Feel the rush as you glide down snow-capped mountains and wide-open, uncrowded slopes.

Alberta, Canada is a world famous skiing and snowboarding destination for beginners and experienced powderhounds alike. Here you’ll find expert local instructors, incredible mountain views and legendary powder.

Two skiers sit on a bench at the top of a run.
Expect sunny days and epic mountain views at Lake Louise Ski Resort.

Say hi to bluebird skies

Alberta is the sunniest province in Canada, and that goes for winter too. Whether you want to tackle alpine bowls and steeps, or you’re just here to hang with friends and enjoy the mountains, Alberta’s famous bluebird days make for a great time.

Sunshine Village’s Slush Cup is the ultimate end-of-season bash.

Seven months of snow

Ski or snowboard to your heart’s content, because Alberta is spoiled with an extraordinarily long season. Lifts typically open in November and can run until late May, depending on the snowfall each year. That’s nearly seven months to carve to your heart’s content.

Powderhounds take note, our snowiest months are mid-January through to the end of March. Book your trip in these months and make your powder dreams come true.

Explore the backcountry

This is your chance to really get out there. Leave the resorts and book a guided backcountry adventure. Wild, untouched powder is waiting at the top of every ridge. It won’t take you long to discover why people return here year after year. 

For a once-in-a-lifetime adventure, try a multi-day heli-skiing trip with CMH Heli-skiing, the largest heli-skiing operation in the world.

Backcountry ski from hut to hut on the Alpine Club of Canada’s legendary Wapta Traverse.

Learn to ski or ride

All of Alberta’s ski resorts are family and beginner friendly, with expert coaches and a variety of lesson packages available for all types of riders. 

Visit Winsport Canada Olympic Park in Calgary for outdoor fun in every season. With tubing, snowshoeing, ice castles and more, Canadian winters are guaranteed fun for the whole family.

All ages can get their slide at Mt. Norquay’s Tube Park.
A sit skier carves it up while skiing.
Rocky Mountain Adaptive offers accessible programs, lessons and experiences for individuals with physical, cognitive or developmental disabilities.
Carve your own lane at ski resorts featuring actual untouched powder.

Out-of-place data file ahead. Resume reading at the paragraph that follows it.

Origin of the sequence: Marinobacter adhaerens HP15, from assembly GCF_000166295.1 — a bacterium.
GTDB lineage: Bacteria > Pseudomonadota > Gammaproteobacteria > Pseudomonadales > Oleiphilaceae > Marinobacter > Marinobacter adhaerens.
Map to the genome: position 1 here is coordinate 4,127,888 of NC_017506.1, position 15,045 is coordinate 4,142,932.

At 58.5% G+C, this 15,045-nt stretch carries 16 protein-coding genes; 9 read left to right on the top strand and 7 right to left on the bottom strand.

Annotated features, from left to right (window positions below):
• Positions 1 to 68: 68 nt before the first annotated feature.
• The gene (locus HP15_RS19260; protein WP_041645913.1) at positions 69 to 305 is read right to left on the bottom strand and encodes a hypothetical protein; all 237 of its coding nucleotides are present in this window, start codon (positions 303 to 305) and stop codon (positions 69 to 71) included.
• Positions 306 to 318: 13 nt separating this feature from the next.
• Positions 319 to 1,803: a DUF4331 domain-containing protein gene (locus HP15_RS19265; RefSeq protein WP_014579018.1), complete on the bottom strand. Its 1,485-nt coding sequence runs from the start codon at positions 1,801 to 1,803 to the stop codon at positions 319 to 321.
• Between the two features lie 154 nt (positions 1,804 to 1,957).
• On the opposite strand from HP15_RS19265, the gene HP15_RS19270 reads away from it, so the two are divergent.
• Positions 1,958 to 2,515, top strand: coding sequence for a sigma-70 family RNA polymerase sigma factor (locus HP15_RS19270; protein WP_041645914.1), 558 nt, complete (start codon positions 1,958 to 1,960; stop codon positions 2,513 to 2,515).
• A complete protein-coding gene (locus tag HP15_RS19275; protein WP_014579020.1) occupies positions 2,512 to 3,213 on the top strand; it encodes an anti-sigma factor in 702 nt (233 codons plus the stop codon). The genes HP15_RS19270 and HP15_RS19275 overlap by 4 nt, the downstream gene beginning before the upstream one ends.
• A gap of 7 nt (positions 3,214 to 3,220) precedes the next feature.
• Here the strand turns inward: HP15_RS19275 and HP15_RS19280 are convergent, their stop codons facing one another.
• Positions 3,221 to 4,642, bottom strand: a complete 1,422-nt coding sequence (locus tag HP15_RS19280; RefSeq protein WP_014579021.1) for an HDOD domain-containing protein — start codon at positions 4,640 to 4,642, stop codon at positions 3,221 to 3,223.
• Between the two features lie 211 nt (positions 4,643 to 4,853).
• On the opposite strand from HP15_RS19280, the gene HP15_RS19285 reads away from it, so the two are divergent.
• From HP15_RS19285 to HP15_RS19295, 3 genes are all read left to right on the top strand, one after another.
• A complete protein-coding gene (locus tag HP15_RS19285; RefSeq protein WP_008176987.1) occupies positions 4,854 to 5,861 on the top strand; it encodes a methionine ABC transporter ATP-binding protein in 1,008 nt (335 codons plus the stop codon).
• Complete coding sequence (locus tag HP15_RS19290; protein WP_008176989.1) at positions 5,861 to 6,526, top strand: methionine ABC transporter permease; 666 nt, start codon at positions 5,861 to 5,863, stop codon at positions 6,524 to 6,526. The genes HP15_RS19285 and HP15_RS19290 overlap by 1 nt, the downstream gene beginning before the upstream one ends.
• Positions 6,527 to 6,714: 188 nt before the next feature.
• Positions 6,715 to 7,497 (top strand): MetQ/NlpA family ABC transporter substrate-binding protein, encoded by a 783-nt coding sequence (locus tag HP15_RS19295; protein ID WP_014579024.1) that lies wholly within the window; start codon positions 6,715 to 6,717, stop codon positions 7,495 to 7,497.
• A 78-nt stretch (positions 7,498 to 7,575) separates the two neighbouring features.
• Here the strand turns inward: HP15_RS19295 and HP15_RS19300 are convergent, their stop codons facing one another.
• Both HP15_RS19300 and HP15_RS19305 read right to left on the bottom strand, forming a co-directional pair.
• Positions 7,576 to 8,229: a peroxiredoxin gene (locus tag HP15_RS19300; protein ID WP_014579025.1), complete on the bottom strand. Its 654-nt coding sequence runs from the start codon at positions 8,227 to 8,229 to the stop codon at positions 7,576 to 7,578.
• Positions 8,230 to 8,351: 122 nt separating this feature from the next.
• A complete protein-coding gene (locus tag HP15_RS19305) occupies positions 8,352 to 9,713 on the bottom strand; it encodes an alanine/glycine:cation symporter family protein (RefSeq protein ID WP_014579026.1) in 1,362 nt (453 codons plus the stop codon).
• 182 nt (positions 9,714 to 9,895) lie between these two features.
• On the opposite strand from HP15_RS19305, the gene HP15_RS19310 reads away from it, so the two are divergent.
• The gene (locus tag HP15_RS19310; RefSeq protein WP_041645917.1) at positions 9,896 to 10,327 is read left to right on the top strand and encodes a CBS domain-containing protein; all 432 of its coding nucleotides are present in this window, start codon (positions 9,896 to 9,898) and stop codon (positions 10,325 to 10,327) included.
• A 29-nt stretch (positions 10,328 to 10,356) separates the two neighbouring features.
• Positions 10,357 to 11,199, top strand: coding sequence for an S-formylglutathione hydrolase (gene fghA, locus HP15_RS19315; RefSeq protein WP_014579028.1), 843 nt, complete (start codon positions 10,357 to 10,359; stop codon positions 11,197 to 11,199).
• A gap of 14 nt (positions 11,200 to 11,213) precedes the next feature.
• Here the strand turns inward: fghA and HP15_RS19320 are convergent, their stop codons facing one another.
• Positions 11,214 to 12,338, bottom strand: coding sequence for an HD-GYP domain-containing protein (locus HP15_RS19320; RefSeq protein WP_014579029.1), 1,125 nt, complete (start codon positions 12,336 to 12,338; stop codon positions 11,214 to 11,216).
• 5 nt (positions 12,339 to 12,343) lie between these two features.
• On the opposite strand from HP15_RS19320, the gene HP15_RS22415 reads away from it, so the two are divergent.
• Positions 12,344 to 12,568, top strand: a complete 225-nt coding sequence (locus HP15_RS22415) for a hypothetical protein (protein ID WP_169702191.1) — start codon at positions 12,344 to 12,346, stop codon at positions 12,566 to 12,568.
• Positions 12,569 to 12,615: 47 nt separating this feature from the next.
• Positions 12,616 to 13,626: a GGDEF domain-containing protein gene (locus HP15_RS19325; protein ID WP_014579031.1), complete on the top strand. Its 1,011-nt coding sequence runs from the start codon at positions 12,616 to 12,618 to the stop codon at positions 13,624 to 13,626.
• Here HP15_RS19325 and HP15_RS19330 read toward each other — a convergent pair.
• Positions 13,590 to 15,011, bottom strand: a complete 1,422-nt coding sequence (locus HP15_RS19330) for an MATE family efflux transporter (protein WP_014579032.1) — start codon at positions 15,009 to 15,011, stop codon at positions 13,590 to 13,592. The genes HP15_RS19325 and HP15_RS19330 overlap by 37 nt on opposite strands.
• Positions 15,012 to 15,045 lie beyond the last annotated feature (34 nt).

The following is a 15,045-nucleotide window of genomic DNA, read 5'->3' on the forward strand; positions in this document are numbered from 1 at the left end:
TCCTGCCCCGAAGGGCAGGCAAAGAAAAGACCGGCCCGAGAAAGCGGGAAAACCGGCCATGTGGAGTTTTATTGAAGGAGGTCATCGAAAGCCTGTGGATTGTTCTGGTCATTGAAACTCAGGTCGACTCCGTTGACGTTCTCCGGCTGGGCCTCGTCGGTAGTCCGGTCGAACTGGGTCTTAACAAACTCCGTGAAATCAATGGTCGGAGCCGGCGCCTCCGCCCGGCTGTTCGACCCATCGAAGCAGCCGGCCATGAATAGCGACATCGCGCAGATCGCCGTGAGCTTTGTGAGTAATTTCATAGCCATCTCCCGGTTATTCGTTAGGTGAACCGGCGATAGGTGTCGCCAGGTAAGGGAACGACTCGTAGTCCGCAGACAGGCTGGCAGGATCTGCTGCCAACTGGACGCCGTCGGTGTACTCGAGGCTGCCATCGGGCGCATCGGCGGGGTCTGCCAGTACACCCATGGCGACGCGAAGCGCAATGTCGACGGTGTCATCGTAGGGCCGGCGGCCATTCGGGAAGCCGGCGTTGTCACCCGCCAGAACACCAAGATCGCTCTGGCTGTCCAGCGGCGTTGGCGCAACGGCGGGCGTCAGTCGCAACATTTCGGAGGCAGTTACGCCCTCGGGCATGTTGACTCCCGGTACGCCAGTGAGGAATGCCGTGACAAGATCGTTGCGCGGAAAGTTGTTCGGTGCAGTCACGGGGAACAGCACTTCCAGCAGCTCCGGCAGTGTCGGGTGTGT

Cross-country skiing

Trails for everyone

Experience the thrill of cross-country skiing in Alberta's winter wonderland. With well-groomed trails for all ages and skill levels, you can find your rhythm on the snow-covered tracks. Embrace the exhilaration of gliding through this picturesque landscape and enjoy the beauty of Alberta's winter paradise.

Find the warmth of winter in Alberta, Canada.

Frequently asked questions

The drive from the Calgary airport to Banff is just shy of 150 km (93 mi), meaning the drive is typically 1.5 - 2 hours, although winter conditions can impact travel times.

The average temperatures vary based on where you are, but run between -12°C to -2°C (10°F to 28°F) in Banff in winter. Keep in mind that these are averages, and conditions on the ski hills can be quite different. Always check ahead before hitting the slopes!

Chairlifts typically run late November until some time in May, although the best snow conditions usually occur mid-January until late March.

Staying right in Banff, Jasper or Lake Louise are great bets for getting the most from your ski or snowboard vacation. With options in town and on-hill accommodations at Sunshine Village and Castle Mountain, you can’t go wrong choosing Alberta for your trip.

You’ll likely feel best on your own equipment if you own it and choose to travel with it, although rental options are abundant at most ski hills, and gear shops in the surrounding towns can outfit you with the latest equipment for resort skiing and riding or backcountry adventures as well.

If you want to get your hands on a book, Icefields Parkway: Confessions of a Ski Bum, by Marcus Baranow, or Alpine Ski Tours in the Canadian Rockies, by Chic Scott, are great starting points and can usually be found at Ski Uphill in Canmore or Monod Sports in Banff, great local resources in and of themselves. 

Parks Canada provides some resources which can be helpful for learning about conditions and safety. A guiding outfit will also be a great resource for planning and executing a backcountry adventure. 

Backcountry skiing is a serious endeavour often involving travel through complex avalanche terrain. Make sure to check avalanche conditions via Avalanche Canada before heading out and always carry a beacon, shovel and probe (and know how to use them).

Find local skiing & snowboarding experience providers to take you to the snow.

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